One of the most publicized sources of marine pollution is that caused by petroleum products. While large oil spills can devastate a local area, equally important is the discharge of crude oil while cleaning bilges and emptying tanks at sea. Over the past decade, an average of approximately 32 million gallons (120 million l) of oil have been spilled annually. The Gulf of Mexico has recorded the most spills, while spills in the Persian Gulf average 2 million gallons (7 million l) per year. Since tanker ports and refineries are, by necessity, located on the coast, these sensitive areas receive considerable damage from the spills. The damage to marine life is staggering. Seabirds are killed by the hundreds of thousands annually, their oil-matted plumage making flight impossible and exposing them to hypothermia. Oil-soaked fur of marine mammals loses its water repellency, also leading to death by hypothermia. Ingestion of oil by fishes, birds, and mammals also may result in death.
Hundreds of tons of inert solid wastes are dumped into the oceans from ships annually. Of these, plastics and polystyrene (styrofoam) are deadly to marine life. Often floating for hundreds of miles and lasting for many years, plastics are frequently mistaken for food by fishes, turtles, and mammals, and proceed to either interfere with subsequent feeding or strangle the consumer. It has been estimated that plastics and discarded fishing gear, such as monofilament line and discarded nets, kill one million seabirds and 150,000 marine mammals each year.
Beginning with the Refuse Act of 1899 and the Water Pollution Act of 1948, there have been efforts to remedy the polluted oceans. Not until 1972, however, was legislation drafted that was powerful enough, and sufficient monies appropriated, to effect any change. With the Federal Water Pollution Act, or Clean Water Act , improvement of water quality in the United States began. By 1985, five of the goals of the 1972 Act were reached, and since then, the Clean Water Act has been rewritten to reflect increasing national concerns.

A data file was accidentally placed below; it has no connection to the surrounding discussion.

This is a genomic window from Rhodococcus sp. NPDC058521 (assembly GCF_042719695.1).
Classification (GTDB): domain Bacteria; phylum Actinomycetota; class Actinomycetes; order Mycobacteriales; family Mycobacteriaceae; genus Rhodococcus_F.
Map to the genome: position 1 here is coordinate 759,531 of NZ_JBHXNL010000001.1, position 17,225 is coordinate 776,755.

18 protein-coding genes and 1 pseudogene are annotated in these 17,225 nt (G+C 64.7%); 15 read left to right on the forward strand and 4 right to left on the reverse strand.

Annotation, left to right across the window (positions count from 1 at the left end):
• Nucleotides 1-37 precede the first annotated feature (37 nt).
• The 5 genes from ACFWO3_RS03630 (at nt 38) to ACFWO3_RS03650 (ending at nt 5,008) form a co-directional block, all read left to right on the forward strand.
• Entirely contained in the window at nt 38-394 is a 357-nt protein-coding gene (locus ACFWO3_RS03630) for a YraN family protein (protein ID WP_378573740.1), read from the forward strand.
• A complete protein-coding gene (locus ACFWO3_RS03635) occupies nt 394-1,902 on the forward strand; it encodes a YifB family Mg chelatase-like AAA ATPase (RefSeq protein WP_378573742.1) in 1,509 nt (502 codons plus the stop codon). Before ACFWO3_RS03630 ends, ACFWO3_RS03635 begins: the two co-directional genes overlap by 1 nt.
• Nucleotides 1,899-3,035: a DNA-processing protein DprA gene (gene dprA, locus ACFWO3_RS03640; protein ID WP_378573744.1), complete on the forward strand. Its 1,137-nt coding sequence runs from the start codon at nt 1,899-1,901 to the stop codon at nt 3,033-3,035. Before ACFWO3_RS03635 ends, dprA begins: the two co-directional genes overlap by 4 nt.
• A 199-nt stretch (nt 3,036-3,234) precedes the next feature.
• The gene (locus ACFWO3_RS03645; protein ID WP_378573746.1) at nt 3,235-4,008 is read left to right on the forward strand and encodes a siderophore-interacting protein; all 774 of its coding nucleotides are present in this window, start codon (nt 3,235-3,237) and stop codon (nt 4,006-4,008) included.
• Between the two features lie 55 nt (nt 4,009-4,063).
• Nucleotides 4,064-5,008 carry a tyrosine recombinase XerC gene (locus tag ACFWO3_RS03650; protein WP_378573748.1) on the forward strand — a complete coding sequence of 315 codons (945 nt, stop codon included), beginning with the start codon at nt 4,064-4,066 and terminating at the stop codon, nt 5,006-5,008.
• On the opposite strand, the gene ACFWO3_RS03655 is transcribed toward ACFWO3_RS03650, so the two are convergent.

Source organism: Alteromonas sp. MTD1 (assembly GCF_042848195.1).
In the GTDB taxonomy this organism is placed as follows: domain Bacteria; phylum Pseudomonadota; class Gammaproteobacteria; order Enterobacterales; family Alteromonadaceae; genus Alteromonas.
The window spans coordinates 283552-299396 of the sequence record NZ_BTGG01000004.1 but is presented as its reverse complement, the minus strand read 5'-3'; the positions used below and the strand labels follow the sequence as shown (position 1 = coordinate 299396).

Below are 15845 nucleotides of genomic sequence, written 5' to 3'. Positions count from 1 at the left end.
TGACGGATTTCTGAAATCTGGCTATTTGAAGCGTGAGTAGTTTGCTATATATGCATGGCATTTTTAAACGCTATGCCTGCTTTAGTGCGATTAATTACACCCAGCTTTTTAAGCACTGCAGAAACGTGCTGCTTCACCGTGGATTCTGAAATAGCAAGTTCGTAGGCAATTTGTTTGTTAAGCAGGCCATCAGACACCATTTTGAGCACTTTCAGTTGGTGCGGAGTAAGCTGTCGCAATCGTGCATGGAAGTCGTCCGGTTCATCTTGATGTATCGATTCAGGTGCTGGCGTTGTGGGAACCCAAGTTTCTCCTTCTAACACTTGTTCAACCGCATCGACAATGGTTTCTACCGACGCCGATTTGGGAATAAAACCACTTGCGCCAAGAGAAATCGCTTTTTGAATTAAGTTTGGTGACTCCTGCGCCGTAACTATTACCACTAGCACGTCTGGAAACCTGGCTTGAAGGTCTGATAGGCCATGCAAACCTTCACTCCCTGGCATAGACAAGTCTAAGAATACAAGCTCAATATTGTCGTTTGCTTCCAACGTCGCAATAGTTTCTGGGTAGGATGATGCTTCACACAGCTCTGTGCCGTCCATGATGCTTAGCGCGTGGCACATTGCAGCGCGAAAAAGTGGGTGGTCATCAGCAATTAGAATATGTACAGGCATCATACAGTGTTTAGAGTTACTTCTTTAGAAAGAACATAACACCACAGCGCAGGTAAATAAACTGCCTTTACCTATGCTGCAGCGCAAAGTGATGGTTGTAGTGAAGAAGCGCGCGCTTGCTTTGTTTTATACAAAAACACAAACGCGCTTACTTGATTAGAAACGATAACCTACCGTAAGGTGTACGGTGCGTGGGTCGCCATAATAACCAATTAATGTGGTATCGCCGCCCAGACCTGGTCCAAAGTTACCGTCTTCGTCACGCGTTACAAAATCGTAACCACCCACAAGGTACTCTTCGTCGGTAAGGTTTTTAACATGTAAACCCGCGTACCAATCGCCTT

Pollution of the world's oceans had become so pervasive that an international convention was convened in 1973 to establish laws governing the discharge of all wastes into the ocean. The International Convention for the Prevention of Pollution from Ships (1978), commonly known as MARPOL, and subsequent annexes to the convention, covers all garbage discharged by ships at sea beyond three miles from shore. While it is too soon to tell, adherence to the MARPOL agreement should significantly reduce the amount of solid wastes polluting the world's oceans.
Boston Harbor, the Chesapeake Bay, and the Mediterranean Sea are the most publicized examples of marine pollution. However, the problem is widespread. Many estuaries in Southeast Asia, many coastal areas in Japan, and the waters off Rio de Janeiro are also areas where historical and current use of the waters as dumping grounds has left them in disastrous conditions. The Golden Horn estuary around Istanbul, Turkey, has been declared dead, containing no living organisms and posing a threat to surrounding waters at the eastern end of the Mediterranean.
Since humans have been living along the coasts and using the seas as waste dumping grounds for thousands of years, these areas are the most heavily impacted. What makes matters worse is that coastal waters are vital spawning and nursery grounds for most of the commercially harvested fish and shellfish in marine systems. Destruction of these areas has significant nutritional and economic repercussions. Examples of the world-wide destruction of marine habitats due to pollution are numerous, but, with increased international efforts to limit inputs and rehabilitate damaged areas, improvements in the health of marine systems may be seen.
[William G. Ambrose Jr. and Paul E. Renaud ]
Nybakken, J. W. Marine Biology: An Ecological Approach. 2nd ed. New York: Harper and Row, 1988.
Dolin, E. J. "Boston's Murky Political Waters." Environment 34 (1992): 6–33.